In the 4 Hour Work Week, Tim Ferriss writes that we ought to set “unrealistic” and “unreasonable” goals. Peter Diamandis, in his blog and in his book Bold, says that we should set “exponential” rates of growth (for our businesses and personal well-being), not growth at 10% per year, but at 10x (10 times). These two men are futuristic dreamers, never satisfied with the status quo.Why don’t we think the same way?
Why don’t we think the same way?
I must admit that I am drawn to such outrageous thinking. Ferriss contends that if we set ordinary goals, we are generally quite sure we will achieve those goals and therefore put little effort into acquiring them. However, if we set outrageous goals, and genuinely attempt to attain them, we find that we work smarter and harder to make them so.
I like that.
The result: we may not attain our unrealistic goal, but… we often get 25-50 % there, which is 2-5 times greater than our puny little 10% goal.
Actually, we make unrealistic goals every day, except we don’t call them goals; we call them “wishes.”
- I wish I I had a great job.
- I wish I made a memorable impact on the lives of people around me.
- I wish I could help starving people around the world.
- I wish I had a new car.
- I wish I lived in a cool apartment or house.
- I wish…
Fear of Failing is Totally Self-Induced
Okay. So you dream big and then it doesn’t work out. So what? Who cares? You still gotta try.
You have one life. One chance to do this thing. So really Do It! At Right Things, we believe you should do it with Meaning and with Adventure and with Awe. You don’t have to allow circumstances to take charge of your destiny. You CAN make your world much more like the way you want it to be.
But we’re afraid. Of what? Failure? The life of every single high achiever is filled with failure. There is no such thing as dreaming without having failures along the way. It is said that Mark Twain lost one million dollars… three times. And earned it back again. You know the story of Thomas Edison failing 1000 times at making a light bulb. But his oft-quoted response was something like, “I didn’t fail a thousand times, I just discovered 1000 ways it wouldn’t work.”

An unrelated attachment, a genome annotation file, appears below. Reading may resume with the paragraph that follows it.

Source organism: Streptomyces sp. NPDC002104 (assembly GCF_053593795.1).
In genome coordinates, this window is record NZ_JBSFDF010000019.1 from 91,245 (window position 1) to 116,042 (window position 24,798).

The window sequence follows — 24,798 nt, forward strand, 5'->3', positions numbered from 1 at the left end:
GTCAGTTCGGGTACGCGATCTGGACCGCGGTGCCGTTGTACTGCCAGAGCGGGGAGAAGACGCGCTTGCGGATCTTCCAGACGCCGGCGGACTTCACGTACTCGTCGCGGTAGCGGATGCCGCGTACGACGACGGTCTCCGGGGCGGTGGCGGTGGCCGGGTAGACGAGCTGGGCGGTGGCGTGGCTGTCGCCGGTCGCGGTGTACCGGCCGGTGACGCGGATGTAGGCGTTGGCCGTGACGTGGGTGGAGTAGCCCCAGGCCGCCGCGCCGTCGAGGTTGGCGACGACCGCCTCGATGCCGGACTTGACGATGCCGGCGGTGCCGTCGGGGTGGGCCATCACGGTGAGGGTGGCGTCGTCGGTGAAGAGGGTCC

Far too often what we relegate to mere wishes are really goals inhibited by fear of failure and self-loathing if we don’t make them come true. So, instead, we go for the sure-thing cutsie little prize instead of risking Door #3. Shoot, I walked in the door of this game-show building with nothing. I came expecting to walk out with nothing. So if I have a chance at Door #3, I’m going for it.
Dare Yourself and Release Your Fears
Door 3# 2016:
- Set one outrageous goal that you will achieve by 2016. Make it the kind of goal that “if you achieve it, it will make all your other goals irrelevant.” Personally I have two:
- Go to Europe twice, once on a business expedition and another for fun.
- Build my website to match year-end 2015 expectations to impact the lives of thousands.
If I achieve those two goals and live an honorable and virtuous life, all other goals won’t matter. (So I guess I have three goals, if I include honor and virtue.)
- Expect fear of failure. I left for the first trip to Europe yesterday. I should be in Paris right now. And, for some reason, I’m scared to death. I’m going mostly alone (my wife will join me briefly.) I’m staying in other people’s houses (airbnb’s.) I have almost no plans other than the cities I will stay in, which I’ve never been to (except Paris.)
Add to that, I plan to shoot videos of me doing interviews. I barely know how to work my video equipment (an iphone 6 and an LED for lighting.). I’m an introvert. I have no idea how I will approach people for interviews. I could return having totally failed my main mission. This trip is to shoot interviews.
- DETERMINE you will be a success. I’m simply talking about a frame of mind. I believe in me, even if others think I’m a little “off” for even attempting to do this on my own. I am determined to match my goals for the trip. I plan to remain adventurously unflappable. If things don’t go as planned, I will redesign the plan.
- Live your trip moment to moment. Not one day at a time, but one moment at a time. Successes are the composite of tens of thousands of moments. Your dream is different than mine, but the result is the same. The never-ending Ride.
Enjoy the ride. Even the bumps. They are bound to come up. And you just might be shocked at how resilient you are, and ready to take on the next unreasonable goal.